In July, my boyfriend surprised me with tickets to the Imagine Dragons concert in Orange Beach, Alabama. The show was spectacular, to say the least. It also felt like more than a concert - the band seems on a mission to lift people up and rise above hate and judgment. Before they performed the song “Believer,” singer Dan Reynolds said a few words about his experience with anxiety and depression. He encouraged the audience to consider the fact that denying and minimizing emotional and mental health problems is harming us and plays a factor in the rising rates of suicide attempts. There was a beautiful moment when somebody near the stage through a rainbow flag up on the stage. I noticed how the lead singer seemed to pause, appearing to consider his next move. Then he picked the flag up, draped it over his shoulders, and continued discussing the catastrophic rates of mental health problems, including suicide among our LGBTQ peers. He implored the audience to seek help from a counselor if they’ve struggled with depression, anxiety, or feelings of hopelessness. Listening and watching everything unfold, I felt a lot of emotions. Specifically, I felt proud and empowered to be a counselor and do the work I do. Dan later tweeted about the moment when the pride flag was thrown on stage:
we played in Alabama tonight & a fan threw a flag on stage & as I sang & looked at it on the ground I thought to myself, this is one of the most conservative places we will play in America - if I pick that flag up some fans will be upset - that’s why I knew I HAD to pick it up - @danreynolds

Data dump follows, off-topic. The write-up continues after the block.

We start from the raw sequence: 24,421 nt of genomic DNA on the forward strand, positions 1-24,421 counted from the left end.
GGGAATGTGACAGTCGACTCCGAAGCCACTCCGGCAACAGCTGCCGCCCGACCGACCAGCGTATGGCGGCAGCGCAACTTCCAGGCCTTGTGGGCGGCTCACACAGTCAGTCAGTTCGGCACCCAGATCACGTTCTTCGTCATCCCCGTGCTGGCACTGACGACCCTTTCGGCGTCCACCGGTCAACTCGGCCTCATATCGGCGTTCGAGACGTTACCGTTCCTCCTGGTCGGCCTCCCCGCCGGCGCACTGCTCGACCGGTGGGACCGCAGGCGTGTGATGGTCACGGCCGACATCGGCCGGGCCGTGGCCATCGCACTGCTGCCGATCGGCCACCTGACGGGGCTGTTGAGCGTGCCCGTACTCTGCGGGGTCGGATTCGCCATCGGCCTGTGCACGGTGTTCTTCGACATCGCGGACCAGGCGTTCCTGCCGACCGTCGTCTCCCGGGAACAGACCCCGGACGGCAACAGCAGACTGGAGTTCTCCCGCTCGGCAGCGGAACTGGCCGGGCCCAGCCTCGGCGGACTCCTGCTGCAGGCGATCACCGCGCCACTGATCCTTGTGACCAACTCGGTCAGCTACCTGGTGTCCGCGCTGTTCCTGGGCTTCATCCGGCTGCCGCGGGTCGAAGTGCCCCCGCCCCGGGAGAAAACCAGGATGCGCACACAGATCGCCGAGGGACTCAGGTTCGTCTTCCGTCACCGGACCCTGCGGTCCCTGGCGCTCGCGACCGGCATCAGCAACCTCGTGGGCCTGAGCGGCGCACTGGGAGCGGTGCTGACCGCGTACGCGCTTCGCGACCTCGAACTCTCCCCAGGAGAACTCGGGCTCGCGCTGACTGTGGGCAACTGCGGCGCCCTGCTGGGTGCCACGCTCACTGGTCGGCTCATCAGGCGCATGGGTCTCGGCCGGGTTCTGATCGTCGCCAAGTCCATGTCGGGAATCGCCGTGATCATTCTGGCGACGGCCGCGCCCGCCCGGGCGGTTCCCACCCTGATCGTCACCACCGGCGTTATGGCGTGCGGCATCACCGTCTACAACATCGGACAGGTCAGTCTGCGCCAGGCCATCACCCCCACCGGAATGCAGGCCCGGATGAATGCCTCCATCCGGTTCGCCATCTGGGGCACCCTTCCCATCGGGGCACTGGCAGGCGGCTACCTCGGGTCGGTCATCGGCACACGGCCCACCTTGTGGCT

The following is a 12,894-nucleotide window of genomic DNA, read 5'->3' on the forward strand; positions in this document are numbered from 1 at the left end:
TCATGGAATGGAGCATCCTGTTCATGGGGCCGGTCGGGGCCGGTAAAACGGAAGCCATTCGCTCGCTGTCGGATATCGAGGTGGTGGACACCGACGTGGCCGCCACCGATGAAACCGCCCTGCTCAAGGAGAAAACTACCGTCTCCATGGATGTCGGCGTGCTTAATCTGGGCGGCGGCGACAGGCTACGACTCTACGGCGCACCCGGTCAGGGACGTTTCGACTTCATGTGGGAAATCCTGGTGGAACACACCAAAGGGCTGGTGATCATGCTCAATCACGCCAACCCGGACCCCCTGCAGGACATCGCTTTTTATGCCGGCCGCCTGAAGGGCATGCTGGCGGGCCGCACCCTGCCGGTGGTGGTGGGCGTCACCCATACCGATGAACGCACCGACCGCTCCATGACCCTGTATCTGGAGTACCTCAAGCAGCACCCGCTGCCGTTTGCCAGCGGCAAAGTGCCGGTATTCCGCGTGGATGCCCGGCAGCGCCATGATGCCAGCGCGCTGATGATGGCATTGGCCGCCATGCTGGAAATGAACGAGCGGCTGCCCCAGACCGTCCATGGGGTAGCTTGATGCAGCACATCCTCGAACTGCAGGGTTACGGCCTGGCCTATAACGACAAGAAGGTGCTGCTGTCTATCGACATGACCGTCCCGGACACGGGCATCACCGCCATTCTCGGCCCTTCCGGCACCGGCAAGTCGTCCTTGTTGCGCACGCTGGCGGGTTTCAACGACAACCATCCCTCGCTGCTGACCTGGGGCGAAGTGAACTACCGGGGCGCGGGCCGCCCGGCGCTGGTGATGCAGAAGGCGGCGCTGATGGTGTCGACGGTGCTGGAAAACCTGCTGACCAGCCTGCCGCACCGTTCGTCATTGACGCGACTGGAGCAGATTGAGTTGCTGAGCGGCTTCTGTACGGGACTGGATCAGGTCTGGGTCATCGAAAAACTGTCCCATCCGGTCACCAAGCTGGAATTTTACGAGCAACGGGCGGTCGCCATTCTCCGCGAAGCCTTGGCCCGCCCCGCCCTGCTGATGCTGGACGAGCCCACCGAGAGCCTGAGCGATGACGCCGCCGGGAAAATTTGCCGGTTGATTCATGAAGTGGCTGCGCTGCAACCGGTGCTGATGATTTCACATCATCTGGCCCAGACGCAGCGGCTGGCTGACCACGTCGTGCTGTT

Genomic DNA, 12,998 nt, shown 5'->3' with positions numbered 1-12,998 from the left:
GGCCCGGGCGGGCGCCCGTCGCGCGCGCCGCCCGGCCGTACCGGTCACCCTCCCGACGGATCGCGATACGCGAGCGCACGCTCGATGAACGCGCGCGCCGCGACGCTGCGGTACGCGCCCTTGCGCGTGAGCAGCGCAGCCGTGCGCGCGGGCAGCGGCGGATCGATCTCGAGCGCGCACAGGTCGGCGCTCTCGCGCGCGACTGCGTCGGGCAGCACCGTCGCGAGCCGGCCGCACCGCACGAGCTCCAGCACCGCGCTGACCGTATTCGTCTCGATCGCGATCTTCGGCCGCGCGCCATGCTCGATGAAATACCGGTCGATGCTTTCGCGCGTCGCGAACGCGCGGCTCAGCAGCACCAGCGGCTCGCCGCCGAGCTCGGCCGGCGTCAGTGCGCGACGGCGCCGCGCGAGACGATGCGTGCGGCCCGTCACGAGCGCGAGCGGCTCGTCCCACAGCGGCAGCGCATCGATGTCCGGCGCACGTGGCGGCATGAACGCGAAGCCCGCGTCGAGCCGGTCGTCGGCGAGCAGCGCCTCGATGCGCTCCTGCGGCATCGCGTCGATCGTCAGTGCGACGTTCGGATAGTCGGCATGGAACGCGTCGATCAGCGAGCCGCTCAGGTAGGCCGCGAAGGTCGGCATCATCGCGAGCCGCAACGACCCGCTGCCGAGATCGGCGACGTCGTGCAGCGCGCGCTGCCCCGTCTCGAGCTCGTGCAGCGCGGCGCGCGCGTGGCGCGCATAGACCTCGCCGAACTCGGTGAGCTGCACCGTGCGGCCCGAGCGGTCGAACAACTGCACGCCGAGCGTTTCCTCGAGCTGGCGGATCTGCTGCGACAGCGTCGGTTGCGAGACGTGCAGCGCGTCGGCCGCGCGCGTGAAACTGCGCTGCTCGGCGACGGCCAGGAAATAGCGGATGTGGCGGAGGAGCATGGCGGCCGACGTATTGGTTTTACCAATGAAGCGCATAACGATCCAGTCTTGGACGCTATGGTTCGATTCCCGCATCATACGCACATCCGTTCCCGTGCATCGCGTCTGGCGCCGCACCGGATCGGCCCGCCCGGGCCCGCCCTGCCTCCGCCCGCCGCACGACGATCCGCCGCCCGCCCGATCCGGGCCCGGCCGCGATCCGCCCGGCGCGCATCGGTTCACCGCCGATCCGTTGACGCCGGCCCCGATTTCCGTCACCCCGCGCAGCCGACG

As a counselor in Alabama it feels good to say to potential clients, who call with uncertainty in their voices, that I’m an LGBTQ ally. Because of fear and limited resources, members of this community are dying and I refuse to be part of the silence. Suicide is the second leading cause of death in our youth and our LGBTQ youth are attempting suicide nearly three times that of our heterosexual youth. But death by suicide is preventable.
When I was in high school, a family member close to me survived a suicide attempt. At the time, this experience was confusing and heartbreaking. Listening to the lead singer take time out of their show to have an open and honest discussion about mental health and suicide, I found myself reflecting on that experience. Back then, I knew what depression and suicide were but nobody around me was talking about it. The day I returned to school, the counselor there asked if I wanted to talk. Of course I said no.
It wasn’t until I began studying psychology, mental health, and counseling in college and later in my graduate program that I took part in informative, honest discussions about suicide and efforts we can take to prevent it. I feel comfortable talking with my family, friends, and clients about suicide now, but we cannot solely rely on helping professionals to advocate for the people struggling with mental health problems. There are too many good resources available to us to not become informed and do what we can to decrease the number of people taking their lives because they feel alone and hopeless.
If you’d like to learn more about suicide awareness and prevention, please take a look at these links.